Culture is a system of values and norms that are shared among a group of people. It is a way of life and explains how individuals define what is right and wrong and helps to determine expected behavior.
One danger confronting a company that goes to a foreign country for the first time is being ill-informed. They must be mindful of the differences in culture, and be able to adapt their business practices to suit the customs in that market, in order to be successful. To develop cross-cultural literacy, international businesses should place host country nationals in key positions to guard against the dangers of ethnocentric behavior.
The following examples illustrate how easily a United States multinational corporation or an American expatriate could run afoul of the cultural practices in a host country.
• In some cultures, a woman is prohibited from being alone in the presence of a man other than her husband. In the healthcare industry, for instance, professionals frequently interact with the general public. Being knowledgeable about cultural practices in this example, has implications on how schedules are determined, and ultimately benefits the corporation.
• The role of women in some countries is greatly diminished, and many privileges women take for granted in Western cultures (example driving), are prohibited. Additionally, women are not expected to assume positions of leadership in business or government and thus could be problematic if business practices are not adapted to address these norms.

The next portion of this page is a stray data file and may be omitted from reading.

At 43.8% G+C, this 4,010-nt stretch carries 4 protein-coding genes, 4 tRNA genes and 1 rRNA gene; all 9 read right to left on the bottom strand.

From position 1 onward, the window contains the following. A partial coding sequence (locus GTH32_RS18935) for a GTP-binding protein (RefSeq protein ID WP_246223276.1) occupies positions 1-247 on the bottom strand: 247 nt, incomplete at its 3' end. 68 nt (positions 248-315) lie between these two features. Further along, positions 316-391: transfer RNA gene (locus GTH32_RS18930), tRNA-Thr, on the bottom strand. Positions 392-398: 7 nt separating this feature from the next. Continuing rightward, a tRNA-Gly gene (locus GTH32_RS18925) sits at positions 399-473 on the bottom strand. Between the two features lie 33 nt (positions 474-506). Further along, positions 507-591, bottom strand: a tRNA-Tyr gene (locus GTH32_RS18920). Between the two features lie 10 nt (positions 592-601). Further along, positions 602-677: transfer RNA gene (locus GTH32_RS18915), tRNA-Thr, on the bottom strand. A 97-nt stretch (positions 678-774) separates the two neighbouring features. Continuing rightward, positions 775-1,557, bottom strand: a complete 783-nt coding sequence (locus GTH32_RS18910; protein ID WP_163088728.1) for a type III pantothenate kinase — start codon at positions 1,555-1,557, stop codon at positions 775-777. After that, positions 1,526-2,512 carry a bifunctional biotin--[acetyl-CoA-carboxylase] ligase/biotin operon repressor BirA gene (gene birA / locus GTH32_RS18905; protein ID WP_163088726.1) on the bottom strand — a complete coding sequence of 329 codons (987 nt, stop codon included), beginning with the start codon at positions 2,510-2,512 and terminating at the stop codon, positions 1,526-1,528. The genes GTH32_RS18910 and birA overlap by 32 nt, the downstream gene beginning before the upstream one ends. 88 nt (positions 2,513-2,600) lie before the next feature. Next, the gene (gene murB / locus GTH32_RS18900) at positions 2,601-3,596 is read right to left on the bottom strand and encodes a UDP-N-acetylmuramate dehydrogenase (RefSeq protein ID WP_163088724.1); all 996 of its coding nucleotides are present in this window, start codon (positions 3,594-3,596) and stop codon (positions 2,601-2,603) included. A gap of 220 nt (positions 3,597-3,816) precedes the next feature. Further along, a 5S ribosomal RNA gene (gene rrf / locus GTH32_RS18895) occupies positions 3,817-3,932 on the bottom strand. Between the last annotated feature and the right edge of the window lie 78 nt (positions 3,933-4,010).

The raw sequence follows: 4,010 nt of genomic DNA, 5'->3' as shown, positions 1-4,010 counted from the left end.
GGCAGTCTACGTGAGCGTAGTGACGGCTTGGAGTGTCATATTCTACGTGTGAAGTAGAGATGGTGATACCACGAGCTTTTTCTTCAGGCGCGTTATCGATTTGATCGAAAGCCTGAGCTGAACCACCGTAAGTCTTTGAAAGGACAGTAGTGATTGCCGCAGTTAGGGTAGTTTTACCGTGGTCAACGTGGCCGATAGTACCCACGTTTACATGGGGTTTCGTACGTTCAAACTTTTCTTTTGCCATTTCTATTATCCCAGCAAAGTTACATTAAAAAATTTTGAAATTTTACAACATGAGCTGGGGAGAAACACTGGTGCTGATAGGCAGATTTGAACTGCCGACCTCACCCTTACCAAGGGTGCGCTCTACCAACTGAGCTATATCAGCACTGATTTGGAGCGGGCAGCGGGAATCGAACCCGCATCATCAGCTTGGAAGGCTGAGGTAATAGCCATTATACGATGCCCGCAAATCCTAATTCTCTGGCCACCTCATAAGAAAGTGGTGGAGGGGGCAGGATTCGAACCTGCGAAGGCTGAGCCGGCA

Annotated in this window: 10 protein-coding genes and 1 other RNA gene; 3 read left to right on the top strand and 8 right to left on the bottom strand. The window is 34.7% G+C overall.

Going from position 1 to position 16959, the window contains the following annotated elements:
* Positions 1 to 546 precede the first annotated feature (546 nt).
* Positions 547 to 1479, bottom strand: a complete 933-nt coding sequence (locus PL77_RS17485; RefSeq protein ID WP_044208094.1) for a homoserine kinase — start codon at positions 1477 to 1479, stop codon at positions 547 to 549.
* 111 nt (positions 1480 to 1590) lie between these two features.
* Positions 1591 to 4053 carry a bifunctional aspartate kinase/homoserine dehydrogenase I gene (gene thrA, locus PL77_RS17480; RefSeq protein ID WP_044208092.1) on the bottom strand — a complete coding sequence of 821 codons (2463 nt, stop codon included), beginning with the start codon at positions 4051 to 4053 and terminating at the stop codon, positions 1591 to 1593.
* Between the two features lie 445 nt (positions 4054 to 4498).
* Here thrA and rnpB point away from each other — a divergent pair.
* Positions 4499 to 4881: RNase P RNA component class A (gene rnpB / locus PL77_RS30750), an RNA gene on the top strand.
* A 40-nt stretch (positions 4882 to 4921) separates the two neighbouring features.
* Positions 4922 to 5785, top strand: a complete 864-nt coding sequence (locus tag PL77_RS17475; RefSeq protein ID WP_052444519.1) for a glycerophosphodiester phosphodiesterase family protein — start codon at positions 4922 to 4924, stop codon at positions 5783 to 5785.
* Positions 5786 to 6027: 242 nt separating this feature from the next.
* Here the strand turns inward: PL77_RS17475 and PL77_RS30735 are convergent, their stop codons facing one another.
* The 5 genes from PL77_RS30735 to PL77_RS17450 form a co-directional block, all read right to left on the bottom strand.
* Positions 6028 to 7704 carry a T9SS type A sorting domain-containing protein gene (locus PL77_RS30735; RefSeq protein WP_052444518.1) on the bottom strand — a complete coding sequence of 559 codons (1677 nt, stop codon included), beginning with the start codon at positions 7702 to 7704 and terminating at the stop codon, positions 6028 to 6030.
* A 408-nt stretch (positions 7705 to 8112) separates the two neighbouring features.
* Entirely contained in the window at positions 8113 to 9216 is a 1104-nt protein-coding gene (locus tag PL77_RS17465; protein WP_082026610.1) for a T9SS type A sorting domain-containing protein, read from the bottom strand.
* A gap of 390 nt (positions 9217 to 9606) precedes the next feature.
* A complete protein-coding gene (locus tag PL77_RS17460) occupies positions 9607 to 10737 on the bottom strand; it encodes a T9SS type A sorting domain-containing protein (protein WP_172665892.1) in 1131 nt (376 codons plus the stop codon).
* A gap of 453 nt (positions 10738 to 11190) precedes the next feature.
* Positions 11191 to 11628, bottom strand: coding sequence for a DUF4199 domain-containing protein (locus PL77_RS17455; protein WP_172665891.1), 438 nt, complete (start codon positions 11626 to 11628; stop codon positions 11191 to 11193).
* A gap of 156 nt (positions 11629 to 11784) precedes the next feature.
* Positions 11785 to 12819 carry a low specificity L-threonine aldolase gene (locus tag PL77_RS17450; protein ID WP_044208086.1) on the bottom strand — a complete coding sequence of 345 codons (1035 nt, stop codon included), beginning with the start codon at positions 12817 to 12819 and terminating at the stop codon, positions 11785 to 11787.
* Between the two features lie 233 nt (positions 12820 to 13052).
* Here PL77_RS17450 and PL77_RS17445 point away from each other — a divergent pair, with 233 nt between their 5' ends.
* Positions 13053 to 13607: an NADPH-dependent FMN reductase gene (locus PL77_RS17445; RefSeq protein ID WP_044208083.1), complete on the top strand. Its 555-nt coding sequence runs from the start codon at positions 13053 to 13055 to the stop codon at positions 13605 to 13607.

• The manager/subordinate relationship in some countries is very formal, and communication between both parties is often a directive from the manager to the subordinate. In other cultures, the relationship is more informal and congenial.
• Japanese employ a consensus-based approach to decision making. It is possible that an American charged with managing a group of Japanese would view each individual as not being ambitious and indecisive when this method is employed.
Incorporating a cultural awareness training program is essential to a company’s success in a global environment. Effective training on these differences will reduce the chances of employees unknowingly engaging in offensive behavior to customers, colleagues, and others from backgrounds different from their own. Both internal and external training programs designed to build awareness of cultural differences, and interactive exercises, where employees can apply the knowledge acquired are tools that have been successful.
Indeed, operating in a global environment is challenging as managers encounter challenges not faced by their domestic counterparts. Multinational firms not only operate in different economic, political, and legal systems, but are also exposed to cultural practices unlike that they are accustomed to. It is important that corporations hire managers who are flexible and have a high level of adaptability as these attributes are required to successfully manage in the global marketplace.